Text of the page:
Afterwards though I realised that it didn't kill me and it didn't make me pregnant, in fact I really enjoyed the week. I went back 6 months later knowing what to expect and that I'd enjoy it. I stayed relaxed and let the true me shine through after all if the true me wasn't up to it then I'd rather know now than at Sandhurst or worse on ops!

There was a couple of us in my group coming back for a second attempt and we both passed, keep on top of everything and perhaps see if you can do more project/planning/problem solving stuff in your current job role. If you haven't already get yourself on a few FAM visits to get more military type experience (apparently the RLC one is good as you do a few command type tasks) and finally don't lose faith in yourself.

Good luck with it.


ddds said:
I just graduated just last week and am 21. The TA sounds great but im not sure how happy they would be if they knew I was joining with the intention of moving on to be a regular officer??
I would have suggested joining the TA or OTC when you started your degree but I don't think you'll get what you're looking for in 6 months as a recruit - in fact the likelihood is that you wouldn't be able to start training for a couple of months anyway.

I think the best advice is to do some kind of outward bound course or expedition which will expose you to practical problem solving. There are plenty around if you look.
ddds said:
I just graduated just last week and am 21. The TA sounds great but im not sure how happy they would be if they knew I was joining with the intention of moving on to be a regular officer??
On the contrary, I would imagine you would get the most support from a TA unit. If you are open, honest and up front with them then any unit worth it's salt will seek to encourage and develop you.

I'd also suggest you leave it more than 6 months: setting yourself a longer-term goal would give you the chance to really earn valuable life experience and self-confidence.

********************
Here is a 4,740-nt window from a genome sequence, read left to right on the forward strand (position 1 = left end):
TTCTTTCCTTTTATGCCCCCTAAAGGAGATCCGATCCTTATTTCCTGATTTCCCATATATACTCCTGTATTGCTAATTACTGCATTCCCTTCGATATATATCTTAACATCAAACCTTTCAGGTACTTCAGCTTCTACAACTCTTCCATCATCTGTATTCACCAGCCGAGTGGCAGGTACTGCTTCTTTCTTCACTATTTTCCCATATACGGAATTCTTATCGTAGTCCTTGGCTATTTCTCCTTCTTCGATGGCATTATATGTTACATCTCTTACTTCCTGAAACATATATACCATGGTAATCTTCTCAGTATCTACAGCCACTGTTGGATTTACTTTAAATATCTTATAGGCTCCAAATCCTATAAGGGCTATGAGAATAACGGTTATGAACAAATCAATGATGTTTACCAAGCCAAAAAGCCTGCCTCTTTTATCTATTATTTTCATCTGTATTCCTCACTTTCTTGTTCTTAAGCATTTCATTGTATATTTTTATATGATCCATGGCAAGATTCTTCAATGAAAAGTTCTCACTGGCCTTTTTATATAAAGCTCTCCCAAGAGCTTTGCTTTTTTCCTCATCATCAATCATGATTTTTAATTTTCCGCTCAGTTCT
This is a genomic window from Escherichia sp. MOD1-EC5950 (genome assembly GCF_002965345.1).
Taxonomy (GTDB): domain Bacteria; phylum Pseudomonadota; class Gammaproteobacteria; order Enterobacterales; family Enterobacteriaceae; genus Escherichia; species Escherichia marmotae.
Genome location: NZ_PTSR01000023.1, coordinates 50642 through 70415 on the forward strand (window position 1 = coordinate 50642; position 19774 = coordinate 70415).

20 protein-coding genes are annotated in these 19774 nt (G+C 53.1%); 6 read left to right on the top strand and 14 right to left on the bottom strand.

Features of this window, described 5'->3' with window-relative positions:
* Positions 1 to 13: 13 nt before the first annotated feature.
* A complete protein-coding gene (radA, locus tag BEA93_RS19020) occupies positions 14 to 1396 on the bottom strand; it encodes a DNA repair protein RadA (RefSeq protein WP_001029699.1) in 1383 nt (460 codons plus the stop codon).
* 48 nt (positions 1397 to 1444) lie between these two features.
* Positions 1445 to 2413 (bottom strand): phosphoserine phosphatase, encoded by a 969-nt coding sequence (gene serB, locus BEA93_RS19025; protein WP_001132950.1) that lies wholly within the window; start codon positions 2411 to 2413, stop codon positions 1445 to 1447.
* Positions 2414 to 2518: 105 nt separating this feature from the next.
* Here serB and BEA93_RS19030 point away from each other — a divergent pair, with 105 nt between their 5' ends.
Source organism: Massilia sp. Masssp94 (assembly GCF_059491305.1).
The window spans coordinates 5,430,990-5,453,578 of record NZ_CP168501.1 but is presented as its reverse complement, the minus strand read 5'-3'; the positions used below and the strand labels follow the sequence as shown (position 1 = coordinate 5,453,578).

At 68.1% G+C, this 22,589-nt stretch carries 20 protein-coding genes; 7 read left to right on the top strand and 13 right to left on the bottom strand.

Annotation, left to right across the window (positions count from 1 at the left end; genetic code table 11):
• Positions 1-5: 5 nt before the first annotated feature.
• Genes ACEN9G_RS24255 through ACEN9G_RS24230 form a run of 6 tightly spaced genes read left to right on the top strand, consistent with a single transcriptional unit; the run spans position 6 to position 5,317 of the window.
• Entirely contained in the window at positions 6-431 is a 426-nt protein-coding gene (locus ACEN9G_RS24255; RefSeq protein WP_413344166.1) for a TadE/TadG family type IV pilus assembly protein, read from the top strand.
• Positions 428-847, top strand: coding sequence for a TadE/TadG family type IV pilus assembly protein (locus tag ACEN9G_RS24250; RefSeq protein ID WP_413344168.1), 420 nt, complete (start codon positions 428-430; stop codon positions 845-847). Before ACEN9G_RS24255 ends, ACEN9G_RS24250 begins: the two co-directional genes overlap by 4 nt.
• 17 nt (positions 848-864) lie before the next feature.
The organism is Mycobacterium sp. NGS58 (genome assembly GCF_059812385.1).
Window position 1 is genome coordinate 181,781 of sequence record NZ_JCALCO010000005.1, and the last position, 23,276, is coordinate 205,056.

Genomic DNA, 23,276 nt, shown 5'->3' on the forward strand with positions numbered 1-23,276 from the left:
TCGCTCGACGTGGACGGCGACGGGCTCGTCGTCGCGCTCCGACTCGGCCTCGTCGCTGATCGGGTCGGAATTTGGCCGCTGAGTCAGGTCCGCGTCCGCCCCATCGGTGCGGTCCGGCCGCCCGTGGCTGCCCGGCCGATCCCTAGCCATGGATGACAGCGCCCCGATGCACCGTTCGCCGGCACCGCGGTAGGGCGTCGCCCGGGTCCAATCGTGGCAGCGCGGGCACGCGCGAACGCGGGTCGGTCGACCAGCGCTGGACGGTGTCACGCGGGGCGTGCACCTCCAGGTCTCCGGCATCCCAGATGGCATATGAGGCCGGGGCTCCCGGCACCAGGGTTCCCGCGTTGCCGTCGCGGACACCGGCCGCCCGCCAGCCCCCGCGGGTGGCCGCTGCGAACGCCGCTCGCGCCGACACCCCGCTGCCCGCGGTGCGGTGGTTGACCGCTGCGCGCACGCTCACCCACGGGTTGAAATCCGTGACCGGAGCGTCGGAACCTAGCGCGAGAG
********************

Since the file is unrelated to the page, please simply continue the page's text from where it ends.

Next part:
Thanks for the tips guys. I have realised that I wont be able to start at Sandhurst until the May 2008 intake anyway, and so 6 months isn't really a definate deadline. I'm speaking to my sponsor today so hopefully he will have some tips.
Wedgy I felt the same afterwards too. Had a great time and met some good chaps. In the outdoor tasks on day two I felt out of my depth and knew I hadn't given the best impression of myself. The result was that that night I said to myself I have my work cut out if I want to pass. Unfortunately the planex didn't go as well as it was supposed to. At least I know what areas I need to work on now.
I've done four Outward Bound courses, including one in which I learnt ice axe and crampon skills for use in winter environments. Outward Bound run a course called the Highland Rover which is three weeks treking through the mountains of Scotland. You'll use canoes, kayaks and spend every night out under the stars. You collect food every few days and they send professional mountaineers out to meet you and help you climb a mountain (I've done the NW ridge of Ben Nevis!).

If you want experience, do the Highland Rover as it will be the best experience of your life. I'm in the TA and nothing I've done in the TA has ever come remotely close to highland rover.

Highland Rover

Try doing the winter ice axe skills as well - it all adds up and will count in your favour.

Another idea - try working holidays with the National Trust. Apart from being tremendous fun, they're also very very cheap for a weeks work somewhere.